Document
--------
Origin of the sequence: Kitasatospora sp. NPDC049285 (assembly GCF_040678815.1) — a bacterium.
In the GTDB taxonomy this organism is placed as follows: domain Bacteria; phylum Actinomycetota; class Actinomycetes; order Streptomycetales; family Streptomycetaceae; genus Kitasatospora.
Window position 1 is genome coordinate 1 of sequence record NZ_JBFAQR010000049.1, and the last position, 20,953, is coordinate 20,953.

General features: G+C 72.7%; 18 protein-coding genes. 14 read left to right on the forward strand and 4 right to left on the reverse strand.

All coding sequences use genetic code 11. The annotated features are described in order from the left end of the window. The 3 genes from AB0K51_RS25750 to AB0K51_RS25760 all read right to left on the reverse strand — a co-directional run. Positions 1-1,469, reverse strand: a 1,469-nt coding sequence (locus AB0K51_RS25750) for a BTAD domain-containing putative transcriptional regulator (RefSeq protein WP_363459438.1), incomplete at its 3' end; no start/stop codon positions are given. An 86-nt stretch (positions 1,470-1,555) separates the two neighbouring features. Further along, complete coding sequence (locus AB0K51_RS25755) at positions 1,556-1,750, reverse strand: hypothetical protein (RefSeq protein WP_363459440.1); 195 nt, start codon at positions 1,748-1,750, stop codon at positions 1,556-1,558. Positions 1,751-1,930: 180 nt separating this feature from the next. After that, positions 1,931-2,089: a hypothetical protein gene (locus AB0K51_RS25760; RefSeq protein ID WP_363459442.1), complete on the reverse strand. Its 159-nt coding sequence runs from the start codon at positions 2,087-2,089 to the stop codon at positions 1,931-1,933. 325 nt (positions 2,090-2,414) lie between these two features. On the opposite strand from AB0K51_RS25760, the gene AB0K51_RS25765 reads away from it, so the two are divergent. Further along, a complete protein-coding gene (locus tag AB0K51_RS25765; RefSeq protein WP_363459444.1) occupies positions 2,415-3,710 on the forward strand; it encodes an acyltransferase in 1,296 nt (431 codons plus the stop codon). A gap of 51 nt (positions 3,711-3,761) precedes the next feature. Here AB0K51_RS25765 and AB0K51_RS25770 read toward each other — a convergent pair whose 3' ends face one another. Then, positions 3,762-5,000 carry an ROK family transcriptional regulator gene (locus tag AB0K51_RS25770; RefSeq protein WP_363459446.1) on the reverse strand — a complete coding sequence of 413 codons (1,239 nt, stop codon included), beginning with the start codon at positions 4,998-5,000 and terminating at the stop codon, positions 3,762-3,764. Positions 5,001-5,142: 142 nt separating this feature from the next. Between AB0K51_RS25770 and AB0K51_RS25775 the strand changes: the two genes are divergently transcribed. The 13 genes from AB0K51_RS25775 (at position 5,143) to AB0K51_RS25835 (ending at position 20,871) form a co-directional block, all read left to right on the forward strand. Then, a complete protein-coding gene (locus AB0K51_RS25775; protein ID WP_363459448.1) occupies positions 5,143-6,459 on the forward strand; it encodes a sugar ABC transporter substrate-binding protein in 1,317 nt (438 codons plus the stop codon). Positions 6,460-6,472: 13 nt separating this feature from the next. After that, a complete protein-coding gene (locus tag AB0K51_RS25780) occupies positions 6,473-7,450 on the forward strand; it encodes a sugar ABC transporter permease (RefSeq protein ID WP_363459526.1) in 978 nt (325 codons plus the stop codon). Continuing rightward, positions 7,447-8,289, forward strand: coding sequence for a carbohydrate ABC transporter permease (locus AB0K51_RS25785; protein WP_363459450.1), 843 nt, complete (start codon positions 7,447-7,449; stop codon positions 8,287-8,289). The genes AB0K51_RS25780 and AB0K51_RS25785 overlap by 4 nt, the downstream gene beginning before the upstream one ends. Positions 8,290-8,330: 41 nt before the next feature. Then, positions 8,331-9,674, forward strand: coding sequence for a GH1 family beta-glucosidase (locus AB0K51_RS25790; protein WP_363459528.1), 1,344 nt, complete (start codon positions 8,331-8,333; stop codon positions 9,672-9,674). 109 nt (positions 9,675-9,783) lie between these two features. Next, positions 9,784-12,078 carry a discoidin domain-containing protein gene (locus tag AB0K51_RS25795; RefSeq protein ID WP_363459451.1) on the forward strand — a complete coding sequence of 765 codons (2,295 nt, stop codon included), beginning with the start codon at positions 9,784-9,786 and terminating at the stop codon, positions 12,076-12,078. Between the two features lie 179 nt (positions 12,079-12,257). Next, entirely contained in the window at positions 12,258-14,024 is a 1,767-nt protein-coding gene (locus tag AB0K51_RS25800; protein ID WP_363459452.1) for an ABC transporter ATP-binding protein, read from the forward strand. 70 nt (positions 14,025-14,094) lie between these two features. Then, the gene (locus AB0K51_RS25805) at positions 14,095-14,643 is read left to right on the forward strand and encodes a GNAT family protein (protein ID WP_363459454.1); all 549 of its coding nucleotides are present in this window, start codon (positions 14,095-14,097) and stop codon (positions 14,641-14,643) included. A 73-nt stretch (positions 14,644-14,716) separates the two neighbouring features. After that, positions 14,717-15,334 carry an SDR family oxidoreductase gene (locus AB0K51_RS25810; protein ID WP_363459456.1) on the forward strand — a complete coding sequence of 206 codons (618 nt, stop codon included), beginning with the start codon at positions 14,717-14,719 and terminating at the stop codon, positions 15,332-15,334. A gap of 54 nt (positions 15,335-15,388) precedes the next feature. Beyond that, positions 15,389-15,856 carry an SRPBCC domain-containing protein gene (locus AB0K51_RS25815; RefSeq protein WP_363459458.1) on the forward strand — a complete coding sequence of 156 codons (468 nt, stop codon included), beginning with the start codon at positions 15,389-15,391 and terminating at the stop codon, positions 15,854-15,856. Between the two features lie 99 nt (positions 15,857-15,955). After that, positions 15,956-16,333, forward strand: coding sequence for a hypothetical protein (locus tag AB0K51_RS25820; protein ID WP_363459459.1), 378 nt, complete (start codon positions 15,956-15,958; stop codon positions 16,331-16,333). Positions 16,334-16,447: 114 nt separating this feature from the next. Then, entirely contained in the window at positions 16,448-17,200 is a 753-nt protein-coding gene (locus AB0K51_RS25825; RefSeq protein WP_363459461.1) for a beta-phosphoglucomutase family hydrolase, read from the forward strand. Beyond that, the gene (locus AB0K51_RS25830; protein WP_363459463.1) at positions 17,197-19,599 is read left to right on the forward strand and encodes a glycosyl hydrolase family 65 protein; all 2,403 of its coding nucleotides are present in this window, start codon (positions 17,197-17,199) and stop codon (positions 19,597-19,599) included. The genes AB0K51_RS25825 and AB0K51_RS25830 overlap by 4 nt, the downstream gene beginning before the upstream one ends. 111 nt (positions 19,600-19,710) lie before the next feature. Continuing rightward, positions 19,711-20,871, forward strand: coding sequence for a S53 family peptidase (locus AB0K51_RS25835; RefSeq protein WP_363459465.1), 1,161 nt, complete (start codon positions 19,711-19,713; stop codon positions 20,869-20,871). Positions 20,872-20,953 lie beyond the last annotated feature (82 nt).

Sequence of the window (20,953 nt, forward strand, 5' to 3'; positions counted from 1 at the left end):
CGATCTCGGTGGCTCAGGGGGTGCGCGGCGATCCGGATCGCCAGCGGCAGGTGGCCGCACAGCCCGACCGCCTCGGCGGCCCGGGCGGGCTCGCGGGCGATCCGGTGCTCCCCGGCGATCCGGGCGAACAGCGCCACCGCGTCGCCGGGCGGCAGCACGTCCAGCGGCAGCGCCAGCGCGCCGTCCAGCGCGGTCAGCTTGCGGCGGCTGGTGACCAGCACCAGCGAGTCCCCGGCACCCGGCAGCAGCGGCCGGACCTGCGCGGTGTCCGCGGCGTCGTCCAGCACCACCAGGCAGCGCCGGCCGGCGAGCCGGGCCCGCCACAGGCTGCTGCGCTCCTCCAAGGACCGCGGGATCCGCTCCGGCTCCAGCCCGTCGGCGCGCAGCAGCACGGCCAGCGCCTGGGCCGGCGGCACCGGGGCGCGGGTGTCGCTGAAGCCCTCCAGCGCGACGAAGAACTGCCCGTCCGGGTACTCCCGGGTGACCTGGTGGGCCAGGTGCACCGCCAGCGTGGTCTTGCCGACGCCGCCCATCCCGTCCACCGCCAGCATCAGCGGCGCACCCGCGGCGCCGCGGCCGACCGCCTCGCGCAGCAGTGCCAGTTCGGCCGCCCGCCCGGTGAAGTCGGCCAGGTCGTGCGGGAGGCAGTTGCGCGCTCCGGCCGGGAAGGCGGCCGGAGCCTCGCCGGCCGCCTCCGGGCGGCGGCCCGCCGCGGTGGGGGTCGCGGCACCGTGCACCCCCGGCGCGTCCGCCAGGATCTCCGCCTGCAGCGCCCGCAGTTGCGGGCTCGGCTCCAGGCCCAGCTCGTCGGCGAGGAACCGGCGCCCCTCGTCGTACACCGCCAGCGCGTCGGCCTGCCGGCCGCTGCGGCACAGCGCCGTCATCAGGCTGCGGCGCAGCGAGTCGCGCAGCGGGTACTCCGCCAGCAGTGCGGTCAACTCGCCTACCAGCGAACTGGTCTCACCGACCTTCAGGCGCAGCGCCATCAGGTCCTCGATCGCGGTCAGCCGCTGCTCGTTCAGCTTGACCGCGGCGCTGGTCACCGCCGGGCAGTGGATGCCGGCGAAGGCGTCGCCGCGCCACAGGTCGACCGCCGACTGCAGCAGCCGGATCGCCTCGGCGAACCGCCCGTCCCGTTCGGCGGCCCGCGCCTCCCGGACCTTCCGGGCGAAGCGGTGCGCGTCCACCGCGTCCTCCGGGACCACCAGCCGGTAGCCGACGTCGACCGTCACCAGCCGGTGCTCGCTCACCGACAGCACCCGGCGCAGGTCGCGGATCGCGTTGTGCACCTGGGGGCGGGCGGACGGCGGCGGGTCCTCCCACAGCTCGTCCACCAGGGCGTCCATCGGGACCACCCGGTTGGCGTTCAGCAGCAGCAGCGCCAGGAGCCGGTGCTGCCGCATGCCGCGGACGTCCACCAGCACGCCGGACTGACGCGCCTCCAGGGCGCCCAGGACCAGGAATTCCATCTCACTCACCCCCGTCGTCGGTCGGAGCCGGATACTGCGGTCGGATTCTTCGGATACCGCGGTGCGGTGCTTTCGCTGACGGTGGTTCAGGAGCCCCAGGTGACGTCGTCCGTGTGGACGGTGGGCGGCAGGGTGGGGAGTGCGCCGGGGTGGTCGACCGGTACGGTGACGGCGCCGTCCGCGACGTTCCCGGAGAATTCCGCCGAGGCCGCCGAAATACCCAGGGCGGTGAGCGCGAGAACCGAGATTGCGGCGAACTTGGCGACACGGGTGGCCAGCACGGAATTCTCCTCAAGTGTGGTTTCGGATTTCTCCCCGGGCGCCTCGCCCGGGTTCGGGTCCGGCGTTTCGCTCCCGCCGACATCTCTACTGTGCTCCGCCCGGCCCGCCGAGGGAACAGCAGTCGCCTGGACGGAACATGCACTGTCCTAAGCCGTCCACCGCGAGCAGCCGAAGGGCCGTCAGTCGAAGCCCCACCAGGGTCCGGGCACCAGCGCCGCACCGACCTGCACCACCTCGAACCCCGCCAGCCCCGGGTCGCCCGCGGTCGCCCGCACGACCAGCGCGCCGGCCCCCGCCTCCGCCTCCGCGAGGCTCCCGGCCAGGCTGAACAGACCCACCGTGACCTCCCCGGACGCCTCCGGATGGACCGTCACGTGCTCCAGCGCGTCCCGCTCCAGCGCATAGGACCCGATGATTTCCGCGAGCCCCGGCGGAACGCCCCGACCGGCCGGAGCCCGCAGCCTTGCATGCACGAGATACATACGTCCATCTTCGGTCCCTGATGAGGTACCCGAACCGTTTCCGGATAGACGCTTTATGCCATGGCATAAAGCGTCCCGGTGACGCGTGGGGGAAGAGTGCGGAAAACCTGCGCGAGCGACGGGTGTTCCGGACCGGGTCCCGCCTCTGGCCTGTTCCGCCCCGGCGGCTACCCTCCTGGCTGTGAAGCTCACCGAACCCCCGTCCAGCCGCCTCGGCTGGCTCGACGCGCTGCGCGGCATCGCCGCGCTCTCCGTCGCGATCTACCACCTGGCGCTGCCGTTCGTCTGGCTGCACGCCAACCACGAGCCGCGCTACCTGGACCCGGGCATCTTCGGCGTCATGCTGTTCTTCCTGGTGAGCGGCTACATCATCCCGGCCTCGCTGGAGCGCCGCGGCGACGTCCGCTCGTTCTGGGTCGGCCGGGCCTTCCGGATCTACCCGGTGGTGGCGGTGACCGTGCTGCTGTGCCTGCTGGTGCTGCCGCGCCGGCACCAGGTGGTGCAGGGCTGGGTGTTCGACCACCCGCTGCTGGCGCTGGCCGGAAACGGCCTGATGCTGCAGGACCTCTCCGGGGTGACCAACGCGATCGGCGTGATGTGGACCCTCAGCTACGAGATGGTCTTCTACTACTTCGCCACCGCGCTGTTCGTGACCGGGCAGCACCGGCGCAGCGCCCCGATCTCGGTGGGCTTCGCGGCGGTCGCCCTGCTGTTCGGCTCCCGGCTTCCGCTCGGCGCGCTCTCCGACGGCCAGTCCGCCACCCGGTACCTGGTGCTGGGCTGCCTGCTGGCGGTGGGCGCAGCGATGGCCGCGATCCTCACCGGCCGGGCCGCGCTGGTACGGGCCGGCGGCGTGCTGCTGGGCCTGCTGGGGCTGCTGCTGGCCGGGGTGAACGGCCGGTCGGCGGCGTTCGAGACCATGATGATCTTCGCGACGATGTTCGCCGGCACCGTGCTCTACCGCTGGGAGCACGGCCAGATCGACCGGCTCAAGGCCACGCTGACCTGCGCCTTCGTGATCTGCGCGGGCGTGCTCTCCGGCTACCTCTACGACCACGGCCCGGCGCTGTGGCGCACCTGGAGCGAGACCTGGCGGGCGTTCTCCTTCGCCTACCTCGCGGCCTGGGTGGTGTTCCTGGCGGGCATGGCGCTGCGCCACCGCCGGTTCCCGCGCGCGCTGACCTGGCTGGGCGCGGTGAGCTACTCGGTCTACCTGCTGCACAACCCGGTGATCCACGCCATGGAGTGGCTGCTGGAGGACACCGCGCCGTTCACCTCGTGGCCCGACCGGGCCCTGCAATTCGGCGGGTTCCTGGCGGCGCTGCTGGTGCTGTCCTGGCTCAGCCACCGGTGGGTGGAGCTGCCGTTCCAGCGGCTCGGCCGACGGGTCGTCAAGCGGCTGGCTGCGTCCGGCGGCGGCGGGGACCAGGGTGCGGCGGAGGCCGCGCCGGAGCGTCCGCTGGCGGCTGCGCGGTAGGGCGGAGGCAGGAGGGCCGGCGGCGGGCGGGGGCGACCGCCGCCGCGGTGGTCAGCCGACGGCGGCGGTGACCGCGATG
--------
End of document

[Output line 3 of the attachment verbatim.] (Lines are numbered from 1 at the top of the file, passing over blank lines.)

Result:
Window position 1 is genome coordinate 1 of sequence record NZ_JBFAQR010000049.1, and the last position, 20,953, is coordinate 20,953.